The unseen strands: Looking at the state of violence and gender in Timor-Leste

Message from the former Head of Office for UN Women in Timor-Leste on the state of violence against women in the country.

Date: Monday, July 5, 2021

Authors: Sunita Caminha and Teresa Verdial

English | Tetun

An elderly widow with her widow daughter and two children in Special Administrative Region of Oe-cusse.Photo: UN Women/Helio Miguel
An elderly widow with her widow daughter and two children in Special Administrative Region of Oe-cusse. Photo: UN Women/Helio Miguel

Gender-equality activists gathered in Paris for the Generation Equality Forum in June, amid growing worldwide solidarity in support of each person’s basic right to live free of violence, regardless of gender identity, sexual orientation, age, abilities, skin colour or social status. In Timor-Leste, gender equality and social inclusion have been key principles since the struggle for independence, and up until today.

With this progress around us, we have been reflecting on violence, especially violence against women and girls that still makes the news and our Facebook feeds, in places with familiar names, such as Lahane, Kutet or Rai Kotu, and in familiar settings, such as homes, orphanages, schools, on the street, in taxis, markets, offices and even social media.

As we reflect, it becomes clear that this violence is connected to more factors than we have been seeing, or perhaps than we have wanted to see. The strands that produce the violence in our community are spliced like the inner tali of a bote, woven tightly from behind to hold the basket together.

We make many efforts to promote a peaceful and non-violent society, yet when faced with violence in its various forms, we often respond to individual cases, without letting those incidents inform our view of the whole. In fact, we have allowed violence to increase divisions between individuals and groups. This further prevents us from taking an overall view and breaking the cycle of violence and endangers our progress as a country.

Greater attention must urgently be paid to all forms of violence and recognizing their links to gender inequality and violence against women and girls. We must also take particular note of those forms that are less visible, less headline-grabbing, but still highly destructive.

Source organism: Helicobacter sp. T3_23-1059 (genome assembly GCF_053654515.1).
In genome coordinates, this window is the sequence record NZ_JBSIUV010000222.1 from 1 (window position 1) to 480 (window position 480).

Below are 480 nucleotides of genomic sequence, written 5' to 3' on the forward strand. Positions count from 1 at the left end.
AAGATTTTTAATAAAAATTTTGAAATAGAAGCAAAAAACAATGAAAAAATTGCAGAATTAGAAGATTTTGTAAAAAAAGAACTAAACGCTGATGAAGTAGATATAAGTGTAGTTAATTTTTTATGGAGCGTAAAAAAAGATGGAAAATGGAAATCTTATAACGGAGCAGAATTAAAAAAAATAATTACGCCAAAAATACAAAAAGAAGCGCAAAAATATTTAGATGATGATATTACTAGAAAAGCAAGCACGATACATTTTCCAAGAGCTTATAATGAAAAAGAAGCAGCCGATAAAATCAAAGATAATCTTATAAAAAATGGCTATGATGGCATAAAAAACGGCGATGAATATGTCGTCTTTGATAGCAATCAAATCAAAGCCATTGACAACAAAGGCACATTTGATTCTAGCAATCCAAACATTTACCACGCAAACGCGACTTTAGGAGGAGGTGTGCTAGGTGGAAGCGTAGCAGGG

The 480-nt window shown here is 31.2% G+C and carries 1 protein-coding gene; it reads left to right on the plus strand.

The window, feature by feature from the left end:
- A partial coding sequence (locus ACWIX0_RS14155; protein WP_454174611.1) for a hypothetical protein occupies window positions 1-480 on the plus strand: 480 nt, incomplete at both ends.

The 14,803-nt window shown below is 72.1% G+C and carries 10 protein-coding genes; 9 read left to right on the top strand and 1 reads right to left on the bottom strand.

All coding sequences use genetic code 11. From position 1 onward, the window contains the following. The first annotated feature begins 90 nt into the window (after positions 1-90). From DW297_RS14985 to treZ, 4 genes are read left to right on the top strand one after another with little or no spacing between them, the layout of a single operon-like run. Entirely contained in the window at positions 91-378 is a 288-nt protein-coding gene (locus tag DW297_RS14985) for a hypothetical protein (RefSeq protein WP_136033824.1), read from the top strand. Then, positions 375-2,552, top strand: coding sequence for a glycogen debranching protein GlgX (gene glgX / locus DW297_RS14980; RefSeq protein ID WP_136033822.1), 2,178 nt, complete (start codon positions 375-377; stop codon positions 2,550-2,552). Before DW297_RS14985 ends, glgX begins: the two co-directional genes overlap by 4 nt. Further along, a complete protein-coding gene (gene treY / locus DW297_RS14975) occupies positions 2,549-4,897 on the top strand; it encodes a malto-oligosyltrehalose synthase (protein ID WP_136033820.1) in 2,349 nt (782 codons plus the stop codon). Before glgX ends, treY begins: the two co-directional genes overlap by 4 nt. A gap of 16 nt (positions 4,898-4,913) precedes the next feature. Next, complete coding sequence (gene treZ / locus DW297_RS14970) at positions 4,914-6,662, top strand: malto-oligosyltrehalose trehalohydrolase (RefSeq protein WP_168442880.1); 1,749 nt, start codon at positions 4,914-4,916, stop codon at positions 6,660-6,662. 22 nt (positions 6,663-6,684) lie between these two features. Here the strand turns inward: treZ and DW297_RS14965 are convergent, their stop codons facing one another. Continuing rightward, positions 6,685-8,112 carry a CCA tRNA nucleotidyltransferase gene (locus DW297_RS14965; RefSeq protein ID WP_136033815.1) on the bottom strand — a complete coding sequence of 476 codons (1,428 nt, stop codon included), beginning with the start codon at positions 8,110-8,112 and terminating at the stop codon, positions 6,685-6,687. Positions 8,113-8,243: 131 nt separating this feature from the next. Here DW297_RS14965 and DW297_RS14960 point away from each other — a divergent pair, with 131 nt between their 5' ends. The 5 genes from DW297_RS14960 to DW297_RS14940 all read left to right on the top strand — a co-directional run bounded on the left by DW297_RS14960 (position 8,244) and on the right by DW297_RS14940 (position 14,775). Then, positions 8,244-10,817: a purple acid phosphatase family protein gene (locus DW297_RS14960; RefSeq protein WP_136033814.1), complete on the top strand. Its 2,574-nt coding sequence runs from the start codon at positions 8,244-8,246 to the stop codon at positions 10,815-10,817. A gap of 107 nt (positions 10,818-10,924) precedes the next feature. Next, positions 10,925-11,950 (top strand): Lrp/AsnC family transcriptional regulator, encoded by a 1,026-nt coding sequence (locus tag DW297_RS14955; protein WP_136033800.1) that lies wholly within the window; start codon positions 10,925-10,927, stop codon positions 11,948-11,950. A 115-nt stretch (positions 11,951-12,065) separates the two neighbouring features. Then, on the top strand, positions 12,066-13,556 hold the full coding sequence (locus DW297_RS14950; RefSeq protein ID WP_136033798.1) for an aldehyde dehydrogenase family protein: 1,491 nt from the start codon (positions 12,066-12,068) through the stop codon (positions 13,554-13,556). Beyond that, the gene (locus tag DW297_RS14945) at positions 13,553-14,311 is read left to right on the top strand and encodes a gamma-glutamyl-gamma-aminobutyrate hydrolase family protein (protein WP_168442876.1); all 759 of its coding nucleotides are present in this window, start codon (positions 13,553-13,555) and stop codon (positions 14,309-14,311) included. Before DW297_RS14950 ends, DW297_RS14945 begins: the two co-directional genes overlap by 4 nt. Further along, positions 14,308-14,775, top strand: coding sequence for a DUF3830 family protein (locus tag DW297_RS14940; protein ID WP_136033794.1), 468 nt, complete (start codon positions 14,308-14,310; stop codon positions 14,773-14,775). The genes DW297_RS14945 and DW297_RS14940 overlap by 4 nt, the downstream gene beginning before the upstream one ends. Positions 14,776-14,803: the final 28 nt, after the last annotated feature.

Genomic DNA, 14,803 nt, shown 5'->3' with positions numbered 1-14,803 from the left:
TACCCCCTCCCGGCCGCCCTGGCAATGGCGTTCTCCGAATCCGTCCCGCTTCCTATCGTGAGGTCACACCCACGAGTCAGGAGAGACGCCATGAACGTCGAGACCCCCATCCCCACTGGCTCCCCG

When a person is murdered with a gun or a knife, there is immediate shock and outrage, and at times, these have been connected with discussions on abuse of power and use of force by security personnel. If someone is murdered without a visible weapon, the outrage tends to be more muted, even though the injustice is no less, because it does not capture the public imagination as much. And if someone suffers injury and exploitation in silence, over time, we often hear doubt or excuses instead of the outrage and support that is needed – and deserved - by survivors of physical, sexual or psychological abuse.

Is this violence any less severe because we cannot see the wounds with our eyes? Do we need to see someone’s injury to feel outrage? We need to be more sensitive to the violations of the basic rights of all members of our community, not just the ones we are connected to personally.

And unless we pay more attention to the factors that link the different incidents, we risk missing our chance to speak out and make a change. By focusing on individual incidents and ignoring the wider structures enabling this violence, we also allow the pattern of abuse to inflict new layers of trauma all around us.

When a person abuses a position of authority to harm another person, whether in a family, in their community or an institution, is it because they do not understand the harm they are causing? Is it because they know they will face no consequences for their actions? Is it because they do not have the skills to manage their emotions and respond in non-violent ways? Is it because they see the act as acceptable or normal? It is likely a combination of these elements.